Things Fall Apart | Study Guide

Chinua Achebe

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Things Fall Apart | Part 2, Chapter 14 | Summary

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Summary

In his motherland, Okonkwo is welcomed by Uchendu, his maternal uncle. He and his children give Okonkwo land and assist him in building a compound. They also supply him with seed-yams to plant his farm.

This new beginning requires hard work, which Okonkwo is always willing to do. Yet it no longer sparks the enthusiasm that Okonkwo once had. His goal had been to become one of the lords of the clan, and he was on the path to achieving it. However, the goal now seems very far away.

Uchendu is the family patriarch. One of his sons is marrying a new wife. Following the ceremony, Uchendu gathers everyone together and speaks to Okonkwo, reminding him that others have suffered. Uchendu's personal loss has been great, as he has buried five wives and 22 children. His message for Okonkwo is to accept his exile and make the best of it.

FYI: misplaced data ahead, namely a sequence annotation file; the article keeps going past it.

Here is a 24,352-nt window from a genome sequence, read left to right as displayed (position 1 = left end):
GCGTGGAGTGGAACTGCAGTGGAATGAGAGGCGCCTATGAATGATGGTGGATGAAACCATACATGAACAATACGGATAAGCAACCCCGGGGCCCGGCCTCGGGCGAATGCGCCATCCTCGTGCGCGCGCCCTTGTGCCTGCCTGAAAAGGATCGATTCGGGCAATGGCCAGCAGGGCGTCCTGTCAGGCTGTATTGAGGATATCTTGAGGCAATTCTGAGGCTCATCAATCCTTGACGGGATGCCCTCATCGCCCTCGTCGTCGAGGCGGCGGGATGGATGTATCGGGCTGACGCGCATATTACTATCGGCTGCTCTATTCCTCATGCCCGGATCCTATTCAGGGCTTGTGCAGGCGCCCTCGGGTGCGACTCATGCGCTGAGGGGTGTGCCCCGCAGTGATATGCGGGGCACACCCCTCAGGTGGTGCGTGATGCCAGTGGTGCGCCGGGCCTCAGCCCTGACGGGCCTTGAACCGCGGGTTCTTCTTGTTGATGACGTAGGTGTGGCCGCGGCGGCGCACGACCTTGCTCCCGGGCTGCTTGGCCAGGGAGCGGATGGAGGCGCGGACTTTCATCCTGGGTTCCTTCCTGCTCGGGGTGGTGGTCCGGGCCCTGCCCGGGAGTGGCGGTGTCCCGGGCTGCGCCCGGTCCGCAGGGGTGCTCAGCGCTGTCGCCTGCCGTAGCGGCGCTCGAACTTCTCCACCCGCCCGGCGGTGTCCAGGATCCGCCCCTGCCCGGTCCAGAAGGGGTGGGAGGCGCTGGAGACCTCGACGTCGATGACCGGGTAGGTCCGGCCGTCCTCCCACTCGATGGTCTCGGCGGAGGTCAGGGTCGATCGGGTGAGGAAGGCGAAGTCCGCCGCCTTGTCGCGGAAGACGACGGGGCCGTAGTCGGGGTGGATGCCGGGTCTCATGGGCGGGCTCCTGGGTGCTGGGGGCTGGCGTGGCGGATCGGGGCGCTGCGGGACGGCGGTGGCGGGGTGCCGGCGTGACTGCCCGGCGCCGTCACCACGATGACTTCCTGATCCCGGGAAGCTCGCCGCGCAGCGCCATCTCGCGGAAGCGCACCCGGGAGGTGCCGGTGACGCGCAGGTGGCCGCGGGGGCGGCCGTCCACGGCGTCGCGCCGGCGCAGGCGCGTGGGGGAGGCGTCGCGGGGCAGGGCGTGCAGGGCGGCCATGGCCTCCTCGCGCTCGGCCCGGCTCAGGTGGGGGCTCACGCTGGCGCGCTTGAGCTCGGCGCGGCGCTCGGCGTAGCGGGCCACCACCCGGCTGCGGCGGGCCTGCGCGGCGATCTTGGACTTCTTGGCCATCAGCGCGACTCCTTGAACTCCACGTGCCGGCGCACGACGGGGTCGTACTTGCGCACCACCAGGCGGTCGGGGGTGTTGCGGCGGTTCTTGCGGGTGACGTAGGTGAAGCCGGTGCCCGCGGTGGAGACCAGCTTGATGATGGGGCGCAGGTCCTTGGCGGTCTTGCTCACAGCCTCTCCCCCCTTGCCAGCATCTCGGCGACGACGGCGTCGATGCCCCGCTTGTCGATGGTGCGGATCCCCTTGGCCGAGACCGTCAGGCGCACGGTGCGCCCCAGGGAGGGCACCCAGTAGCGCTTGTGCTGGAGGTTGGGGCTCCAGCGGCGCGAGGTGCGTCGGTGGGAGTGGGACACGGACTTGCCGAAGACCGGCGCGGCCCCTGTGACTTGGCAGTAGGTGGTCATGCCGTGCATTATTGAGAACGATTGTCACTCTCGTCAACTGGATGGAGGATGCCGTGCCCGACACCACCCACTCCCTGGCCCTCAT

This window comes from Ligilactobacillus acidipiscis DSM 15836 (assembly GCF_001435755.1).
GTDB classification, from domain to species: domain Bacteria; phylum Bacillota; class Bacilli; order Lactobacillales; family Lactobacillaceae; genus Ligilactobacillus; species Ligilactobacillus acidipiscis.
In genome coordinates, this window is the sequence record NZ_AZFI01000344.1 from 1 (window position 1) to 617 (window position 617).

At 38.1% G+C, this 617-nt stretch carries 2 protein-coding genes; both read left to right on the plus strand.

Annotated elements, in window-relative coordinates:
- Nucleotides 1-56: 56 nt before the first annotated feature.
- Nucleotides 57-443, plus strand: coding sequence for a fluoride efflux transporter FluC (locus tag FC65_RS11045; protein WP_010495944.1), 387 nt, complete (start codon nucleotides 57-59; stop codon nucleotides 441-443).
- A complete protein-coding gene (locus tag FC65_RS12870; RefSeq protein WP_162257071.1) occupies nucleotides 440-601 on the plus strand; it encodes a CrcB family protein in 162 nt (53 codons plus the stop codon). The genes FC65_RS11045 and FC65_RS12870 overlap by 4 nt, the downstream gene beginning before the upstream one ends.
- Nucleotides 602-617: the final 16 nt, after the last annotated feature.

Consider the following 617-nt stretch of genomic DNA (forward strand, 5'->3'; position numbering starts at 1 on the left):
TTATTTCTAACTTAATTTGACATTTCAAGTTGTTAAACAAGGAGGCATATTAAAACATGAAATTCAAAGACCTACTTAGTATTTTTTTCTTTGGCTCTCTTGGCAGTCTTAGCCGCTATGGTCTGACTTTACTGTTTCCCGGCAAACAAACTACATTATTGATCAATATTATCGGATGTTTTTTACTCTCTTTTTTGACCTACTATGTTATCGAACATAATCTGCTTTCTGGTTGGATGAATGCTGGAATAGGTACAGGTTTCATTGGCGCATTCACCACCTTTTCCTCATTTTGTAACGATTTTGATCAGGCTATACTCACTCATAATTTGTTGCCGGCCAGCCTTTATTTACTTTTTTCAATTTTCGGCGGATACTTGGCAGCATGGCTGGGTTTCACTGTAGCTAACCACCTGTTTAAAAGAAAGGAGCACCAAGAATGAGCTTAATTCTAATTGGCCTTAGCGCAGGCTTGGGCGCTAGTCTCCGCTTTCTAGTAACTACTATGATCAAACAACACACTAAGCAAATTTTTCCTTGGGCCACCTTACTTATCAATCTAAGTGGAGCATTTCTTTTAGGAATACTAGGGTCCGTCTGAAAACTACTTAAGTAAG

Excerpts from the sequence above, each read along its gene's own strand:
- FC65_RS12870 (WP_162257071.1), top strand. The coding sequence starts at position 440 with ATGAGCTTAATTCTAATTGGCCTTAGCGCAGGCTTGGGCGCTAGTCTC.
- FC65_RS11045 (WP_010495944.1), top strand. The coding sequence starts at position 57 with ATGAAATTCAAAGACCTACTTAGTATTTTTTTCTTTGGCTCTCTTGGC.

Analysis

Okonkwo has been a man of action up until this point. Work has been his coping mechanism and the force that allows him to overcome his poor upbringing. His new beginning requires a great deal of work, but he is unable to muster much enthusiasm.

Okonkwo is depressed. He has come to the conclusion that his personal god, or chi, is not destined for greatness. Okonkwo now disagrees with a saying of the elders, "If a man said yea his chi also affirmed." Until now, this belief has driven Okonkwo.

Uchendu notes that everyone suffers but that they must go on. He believes that Okonkwo is fortunate to have the support system of his motherland.

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